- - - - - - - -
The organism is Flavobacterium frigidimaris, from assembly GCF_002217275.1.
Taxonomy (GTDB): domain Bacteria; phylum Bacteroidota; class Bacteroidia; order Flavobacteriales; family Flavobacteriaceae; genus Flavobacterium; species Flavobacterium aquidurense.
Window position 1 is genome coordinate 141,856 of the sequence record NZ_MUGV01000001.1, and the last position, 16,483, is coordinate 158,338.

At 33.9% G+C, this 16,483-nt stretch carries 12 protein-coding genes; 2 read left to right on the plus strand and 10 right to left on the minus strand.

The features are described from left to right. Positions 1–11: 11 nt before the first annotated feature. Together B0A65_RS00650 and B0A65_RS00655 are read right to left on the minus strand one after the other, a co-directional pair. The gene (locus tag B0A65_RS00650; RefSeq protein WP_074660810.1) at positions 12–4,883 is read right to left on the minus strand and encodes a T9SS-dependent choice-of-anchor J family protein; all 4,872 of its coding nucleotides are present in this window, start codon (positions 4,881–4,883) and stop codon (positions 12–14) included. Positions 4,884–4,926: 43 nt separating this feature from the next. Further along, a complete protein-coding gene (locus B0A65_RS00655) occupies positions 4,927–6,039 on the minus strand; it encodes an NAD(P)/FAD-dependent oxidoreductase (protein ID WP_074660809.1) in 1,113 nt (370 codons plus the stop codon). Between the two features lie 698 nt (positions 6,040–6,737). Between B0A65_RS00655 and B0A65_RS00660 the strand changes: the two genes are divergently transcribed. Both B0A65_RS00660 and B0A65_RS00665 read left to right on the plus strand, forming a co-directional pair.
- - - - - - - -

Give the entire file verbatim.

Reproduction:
The organism is Flavobacterium frigidimaris, from assembly GCF_002217275.1.
Taxonomy (GTDB): domain Bacteria; phylum Bacteroidota; class Bacteroidia; order Flavobacteriales; family Flavobacteriaceae; genus Flavobacterium; species Flavobacterium aquidurense.
Window position 1 is genome coordinate 141,856 of the sequence record NZ_MUGV01000001.1, and the last position, 16,483, is coordinate 158,338.

At 33.9% G+C, this 16,483-nt stretch carries 12 protein-coding genes; 2 read left to right on the plus strand and 10 right to left on the minus strand.

The features are described from left to right. Positions 1–11: 11 nt before the first annotated feature. Together B0A65_RS00650 and B0A65_RS00655 are read right to left on the minus strand one after the other, a co-directional pair. The gene (locus tag B0A65_RS00650; RefSeq protein WP_074660810.1) at positions 12–4,883 is read right to left on the minus strand and encodes a T9SS-dependent choice-of-anchor J family protein; all 4,872 of its coding nucleotides are present in this window, start codon (positions 4,881–4,883) and stop codon (positions 12–14) included. Positions 4,884–4,926: 43 nt separating this feature from the next. Further along, a complete protein-coding gene (locus B0A65_RS00655) occupies positions 4,927–6,039 on the minus strand; it encodes an NAD(P)/FAD-dependent oxidoreductase (protein ID WP_074660809.1) in 1,113 nt (370 codons plus the stop codon). Between the two features lie 698 nt (positions 6,040–6,737). Between B0A65_RS00655 and B0A65_RS00660 the strand changes: the two genes are divergently transcribed. Both B0A65_RS00660 and B0A65_RS00665 read left to right on the plus strand, forming a co-directional pair.